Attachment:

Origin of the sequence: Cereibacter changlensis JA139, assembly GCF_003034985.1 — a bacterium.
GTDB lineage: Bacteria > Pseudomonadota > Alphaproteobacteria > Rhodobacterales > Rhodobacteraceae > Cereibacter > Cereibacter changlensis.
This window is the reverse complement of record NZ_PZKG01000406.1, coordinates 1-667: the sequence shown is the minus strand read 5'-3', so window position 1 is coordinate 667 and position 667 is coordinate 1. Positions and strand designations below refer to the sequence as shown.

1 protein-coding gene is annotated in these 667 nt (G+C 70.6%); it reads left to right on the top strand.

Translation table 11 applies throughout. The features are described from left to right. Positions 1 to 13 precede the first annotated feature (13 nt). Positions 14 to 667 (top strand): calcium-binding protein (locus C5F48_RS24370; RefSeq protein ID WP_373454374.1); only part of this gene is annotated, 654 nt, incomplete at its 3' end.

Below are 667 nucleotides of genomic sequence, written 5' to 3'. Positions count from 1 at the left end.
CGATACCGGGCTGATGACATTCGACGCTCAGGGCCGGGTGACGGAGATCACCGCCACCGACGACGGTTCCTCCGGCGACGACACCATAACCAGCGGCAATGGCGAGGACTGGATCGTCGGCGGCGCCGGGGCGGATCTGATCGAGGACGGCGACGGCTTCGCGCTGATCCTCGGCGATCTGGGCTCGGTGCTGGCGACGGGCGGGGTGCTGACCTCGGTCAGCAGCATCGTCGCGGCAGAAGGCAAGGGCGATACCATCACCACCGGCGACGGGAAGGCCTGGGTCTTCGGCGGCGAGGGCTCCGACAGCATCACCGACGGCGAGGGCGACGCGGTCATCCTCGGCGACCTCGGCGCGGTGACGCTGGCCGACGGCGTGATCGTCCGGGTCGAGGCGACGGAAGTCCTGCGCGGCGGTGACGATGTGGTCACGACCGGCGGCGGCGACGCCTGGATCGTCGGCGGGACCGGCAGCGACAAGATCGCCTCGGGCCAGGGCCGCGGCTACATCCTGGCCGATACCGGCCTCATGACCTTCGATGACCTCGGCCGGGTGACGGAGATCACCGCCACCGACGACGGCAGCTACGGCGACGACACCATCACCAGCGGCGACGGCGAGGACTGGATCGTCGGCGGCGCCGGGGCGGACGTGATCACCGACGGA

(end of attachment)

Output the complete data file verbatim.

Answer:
Origin of the sequence: Cereibacter changlensis JA139, assembly GCF_003034985.1 — a bacterium.
GTDB lineage: Bacteria > Pseudomonadota > Alphaproteobacteria > Rhodobacterales > Rhodobacteraceae > Cereibacter > Cereibacter changlensis.
This window is the reverse complement of record NZ_PZKG01000406.1, coordinates 1-667: the sequence shown is the minus strand read 5'-3', so window position 1 is coordinate 667 and position 667 is coordinate 1. Positions and strand designations below refer to the sequence as shown.

1 protein-coding gene is annotated in these 667 nt (G+C 70.6%); it reads left to right on the top strand.

Translation table 11 applies throughout. The features are described from left to right. Positions 1 to 13 precede the first annotated feature (13 nt). Positions 14 to 667 (top strand): calcium-binding protein (locus C5F48_RS24370; RefSeq protein ID WP_373454374.1); only part of this gene is annotated, 654 nt, incomplete at its 3' end.

Below are 667 nucleotides of genomic sequence, written 5' to 3'. Positions count from 1 at the left end.
CGATACCGGGCTGATGACATTCGACGCTCAGGGCCGGGTGACGGAGATCACCGCCACCGACGACGGTTCCTCCGGCGACGACACCATAACCAGCGGCAATGGCGAGGACTGGATCGTCGGCGGCGCCGGGGCGGATCTGATCGAGGACGGCGACGGCTTCGCGCTGATCCTCGGCGATCTGGGCTCGGTGCTGGCGACGGGCGGGGTGCTGACCTCGGTCAGCAGCATCGTCGCGGCAGAAGGCAAGGGCGATACCATCACCACCGGCGACGGGAAGGCCTGGGTCTTCGGCGGCGAGGGCTCCGACAGCATCACCGACGGCGAGGGCGACGCGGTCATCCTCGGCGACCTCGGCGCGGTGACGCTGGCCGACGGCGTGATCGTCCGGGTCGAGGCGACGGAAGTCCTGCGCGGCGGTGACGATGTGGTCACGACCGGCGGCGGCGACGCCTGGATCGTCGGCGGGACCGGCAGCGACAAGATCGCCTCGGGCCAGGGCCGCGGCTACATCCTGGCCGATACCGGCCTCATGACCTTCGATGACCTCGGCCGGGTGACGGAGATCACCGCCACCGACGACGGCAGCTACGGCGACGACACCATCACCAGCGGCGACGGCGAGGACTGGATCGTCGGCGGCGCCGGGGCGGACGTGATCACCGACGGA